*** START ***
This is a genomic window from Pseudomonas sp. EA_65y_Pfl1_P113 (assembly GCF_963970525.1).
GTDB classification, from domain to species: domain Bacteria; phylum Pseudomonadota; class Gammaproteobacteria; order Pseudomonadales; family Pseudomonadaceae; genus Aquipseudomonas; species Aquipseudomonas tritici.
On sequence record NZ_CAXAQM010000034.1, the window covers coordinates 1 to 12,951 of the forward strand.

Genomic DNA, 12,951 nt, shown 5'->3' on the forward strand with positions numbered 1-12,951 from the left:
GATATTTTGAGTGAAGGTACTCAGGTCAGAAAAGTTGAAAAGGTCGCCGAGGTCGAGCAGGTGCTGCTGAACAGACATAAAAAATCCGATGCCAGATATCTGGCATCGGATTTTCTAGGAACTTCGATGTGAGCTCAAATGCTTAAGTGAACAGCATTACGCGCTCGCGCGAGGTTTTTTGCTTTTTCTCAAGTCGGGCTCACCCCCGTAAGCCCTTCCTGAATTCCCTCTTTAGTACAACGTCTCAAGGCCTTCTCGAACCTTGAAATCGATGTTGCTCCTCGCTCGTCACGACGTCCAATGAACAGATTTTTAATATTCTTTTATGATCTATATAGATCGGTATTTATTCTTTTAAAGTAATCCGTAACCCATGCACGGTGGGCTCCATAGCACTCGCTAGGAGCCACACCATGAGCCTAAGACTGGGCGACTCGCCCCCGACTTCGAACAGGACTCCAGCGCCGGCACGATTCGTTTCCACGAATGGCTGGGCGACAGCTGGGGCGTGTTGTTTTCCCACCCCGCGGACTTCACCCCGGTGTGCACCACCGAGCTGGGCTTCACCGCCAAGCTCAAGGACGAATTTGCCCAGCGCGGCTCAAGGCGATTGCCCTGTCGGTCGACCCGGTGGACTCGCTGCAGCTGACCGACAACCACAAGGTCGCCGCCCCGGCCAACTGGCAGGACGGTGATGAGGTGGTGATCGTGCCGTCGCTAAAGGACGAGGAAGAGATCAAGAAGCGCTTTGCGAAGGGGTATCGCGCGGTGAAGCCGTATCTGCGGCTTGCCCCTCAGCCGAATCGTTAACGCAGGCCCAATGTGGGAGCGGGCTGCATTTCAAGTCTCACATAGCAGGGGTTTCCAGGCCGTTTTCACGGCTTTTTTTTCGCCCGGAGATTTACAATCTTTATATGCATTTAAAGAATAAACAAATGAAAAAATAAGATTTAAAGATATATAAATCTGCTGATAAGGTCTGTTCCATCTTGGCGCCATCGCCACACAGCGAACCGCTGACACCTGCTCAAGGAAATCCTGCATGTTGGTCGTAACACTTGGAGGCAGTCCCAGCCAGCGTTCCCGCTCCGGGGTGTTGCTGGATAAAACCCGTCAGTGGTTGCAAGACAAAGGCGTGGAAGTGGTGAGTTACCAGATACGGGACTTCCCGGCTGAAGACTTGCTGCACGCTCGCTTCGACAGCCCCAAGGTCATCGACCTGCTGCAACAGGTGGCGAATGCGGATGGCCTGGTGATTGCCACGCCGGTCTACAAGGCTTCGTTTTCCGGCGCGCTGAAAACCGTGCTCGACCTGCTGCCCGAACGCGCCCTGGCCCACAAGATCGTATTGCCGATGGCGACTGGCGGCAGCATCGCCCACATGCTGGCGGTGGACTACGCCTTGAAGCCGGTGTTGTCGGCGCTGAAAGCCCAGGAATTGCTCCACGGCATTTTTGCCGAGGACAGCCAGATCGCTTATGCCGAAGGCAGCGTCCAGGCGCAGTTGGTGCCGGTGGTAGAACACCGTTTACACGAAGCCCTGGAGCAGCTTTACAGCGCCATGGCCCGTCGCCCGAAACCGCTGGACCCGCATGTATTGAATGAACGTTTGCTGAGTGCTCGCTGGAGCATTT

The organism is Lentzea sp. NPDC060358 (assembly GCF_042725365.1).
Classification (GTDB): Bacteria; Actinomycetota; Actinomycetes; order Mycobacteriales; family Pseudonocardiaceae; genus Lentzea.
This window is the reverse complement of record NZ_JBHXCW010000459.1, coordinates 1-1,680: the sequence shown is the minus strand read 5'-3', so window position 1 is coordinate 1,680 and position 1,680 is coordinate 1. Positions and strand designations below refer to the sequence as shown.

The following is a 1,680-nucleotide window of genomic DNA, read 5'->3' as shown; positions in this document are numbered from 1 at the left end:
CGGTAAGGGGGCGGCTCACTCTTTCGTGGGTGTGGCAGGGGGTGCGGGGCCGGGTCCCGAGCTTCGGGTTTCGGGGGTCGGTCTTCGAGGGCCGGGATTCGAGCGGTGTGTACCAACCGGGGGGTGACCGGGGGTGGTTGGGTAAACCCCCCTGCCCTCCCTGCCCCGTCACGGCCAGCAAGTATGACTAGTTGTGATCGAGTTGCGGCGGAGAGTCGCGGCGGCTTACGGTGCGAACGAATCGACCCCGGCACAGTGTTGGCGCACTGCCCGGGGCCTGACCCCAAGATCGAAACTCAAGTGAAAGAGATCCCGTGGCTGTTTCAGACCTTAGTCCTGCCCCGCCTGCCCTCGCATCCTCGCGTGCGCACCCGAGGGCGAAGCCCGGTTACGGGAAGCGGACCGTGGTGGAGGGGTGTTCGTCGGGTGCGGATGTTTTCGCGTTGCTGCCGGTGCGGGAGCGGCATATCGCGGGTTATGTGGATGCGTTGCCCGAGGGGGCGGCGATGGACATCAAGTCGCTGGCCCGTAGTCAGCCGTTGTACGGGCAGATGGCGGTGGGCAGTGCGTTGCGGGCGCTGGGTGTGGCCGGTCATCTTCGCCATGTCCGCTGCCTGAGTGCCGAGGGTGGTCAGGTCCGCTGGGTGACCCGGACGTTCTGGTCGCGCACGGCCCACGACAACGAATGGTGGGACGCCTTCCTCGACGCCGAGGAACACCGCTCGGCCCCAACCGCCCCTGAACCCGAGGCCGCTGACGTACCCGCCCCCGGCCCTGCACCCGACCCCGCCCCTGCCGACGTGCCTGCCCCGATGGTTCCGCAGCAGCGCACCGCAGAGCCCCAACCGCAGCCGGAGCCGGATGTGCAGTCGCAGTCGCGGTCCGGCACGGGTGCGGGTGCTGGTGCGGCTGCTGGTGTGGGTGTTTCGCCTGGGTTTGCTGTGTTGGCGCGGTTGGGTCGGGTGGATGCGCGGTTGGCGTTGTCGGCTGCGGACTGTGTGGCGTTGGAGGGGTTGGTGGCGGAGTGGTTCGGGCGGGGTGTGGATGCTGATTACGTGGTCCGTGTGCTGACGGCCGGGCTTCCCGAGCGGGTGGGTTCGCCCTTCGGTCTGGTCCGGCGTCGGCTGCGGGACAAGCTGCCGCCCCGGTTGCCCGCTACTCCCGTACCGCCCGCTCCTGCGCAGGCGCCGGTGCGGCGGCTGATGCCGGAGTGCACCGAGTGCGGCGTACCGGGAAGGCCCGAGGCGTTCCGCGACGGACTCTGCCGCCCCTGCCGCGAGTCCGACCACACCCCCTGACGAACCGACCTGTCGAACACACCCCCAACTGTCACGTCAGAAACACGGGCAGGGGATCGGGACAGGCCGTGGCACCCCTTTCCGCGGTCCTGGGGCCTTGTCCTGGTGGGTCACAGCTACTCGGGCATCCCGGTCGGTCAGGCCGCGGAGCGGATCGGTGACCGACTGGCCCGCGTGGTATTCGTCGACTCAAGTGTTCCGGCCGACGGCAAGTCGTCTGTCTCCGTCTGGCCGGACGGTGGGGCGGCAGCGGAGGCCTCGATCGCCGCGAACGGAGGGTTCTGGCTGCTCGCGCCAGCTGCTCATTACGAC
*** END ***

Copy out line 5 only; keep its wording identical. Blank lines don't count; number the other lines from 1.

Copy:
GATATTTTGAGTGAAGGTACTCAGGTCAGAAAAGTTGAAAAGGTCGCCGAGGTCGAGCAGGTGCTGCTGAACAGACATAAAAAATCCGATGCCAGATATCTGGCATCGGATTTTCTAGGAACTTCGATGTGAGCTCAAATGCTTAAGTGAACAGCATTACGCGCTCGCGCGAGGTTTTTTGCTTTTTCTCAAGTCGGGCTCACCCCCGTAAGCCCTTCCTGAATTCCCTCTTTAGTACAACGTCTCAAGGCCTTCTCGAACCTTGAAATCGATGTTGCTCCTCGCTCGTCACGACGTCCAATGAACAGATTTTTAATATTCTTTTATGATCTATATAGATCGGTATTTATTCTTTTAAAGTAATCCGTAACCCATGCACGGTGGGCTCCATAGCACTCGCTAGGAGCCACACCATGAGCCTAAGACTGGGCGACTCGCCCCCGACTTCGAACAGGACTCCAGCGCCGGCACGATTCGTTTCCACGAATGGCTGGGCGACAGCTGGGGCGTGTTGTTTTCCCACCCCGCGGACTTCACCCCGGTGTGCACCACCGAGCTGGGCTTCACCGCCAAGCTCAAGGACGAATTTGCCCAGCGCGGCTCAAGGCGATTGCCCTGTCGGTCGACCCGGTGGACTCGCTGCAGCTGACCGACAACCACAAGGTCGCCGCCCCGGCCAACTGGCAGGACGGTGATGAGGTGGTGATCGTGCCGTCGCTAAAGGACGAGGAAGAGATCAAGAAGCGCTTTGCGAAGGGGTATCGCGCGGTGAAGCCGTATCTGCGGCTTGCCCCTCAGCCGAATCGTTAACGCAGGCCCAATGTGGGAGCGGGCTGCATTTCAAGTCTCACATAGCAGGGGTTTCCAGGCCGTTTTCACGGCTTTTTTTTCGCCCGGAGATTTACAATCTTTATATGCATTTAAAGAATAAACAAATGAAAAAATAAGATTTAAAGATATATAAATCTGCTGATAAGGTCTGTTCCATCTTGGCGCCATCGCCACACAGCGAACCGCTGACACCTGCTCAAGGAAATCCTGCATGTTGGTCGTAACACTTGGAGGCAGTCCCAGCCAGCGTTCCCGCTCCGGGGTGTTGCTGGATAAAACCCGTCAGTGGTTGCAAGACAAAGGCGTGGAAGTGGTGAGTTACCAGATACGGGACTTCCCGGCTGAAGACTTGCTGCACGCTCGCTTCGACAGCCCCAAGGTCATCGACCTGCTGCAACAGGTGGCGAATGCGGATGGCCTGGTGATTGCCACGCCGGTCTACAAGGCTTCGTTTTCCGGCGCGCTGAAAACCGTGCTCGACCTGCTGCCCGAACGCGCCCTGGCCCACAAGATCGTATTGCCGATGGCGACTGGCGGCAGCATCGCCCACATGCTGGCGGTGGACTACGCCTTGAAGCCGGTGTTGTCGGCGCTGAAAGCCCAGGAATTGCTCCACGGCATTTTTGCCGAGGACAGCCAGATCGCTTATGCCGAAGGCAGCGTCCAGGCGCAGTTGGTGCCGGTGGTAGAACACCGTTTACACGAAGCCCTGGAGCAGCTTTACAGCGCCATGGCCCGTCGCCCGAAACCGCTGGACCCGCATGTATTGAATGAACGTTTGCTGAGTGCTCGCTGGAGCATTT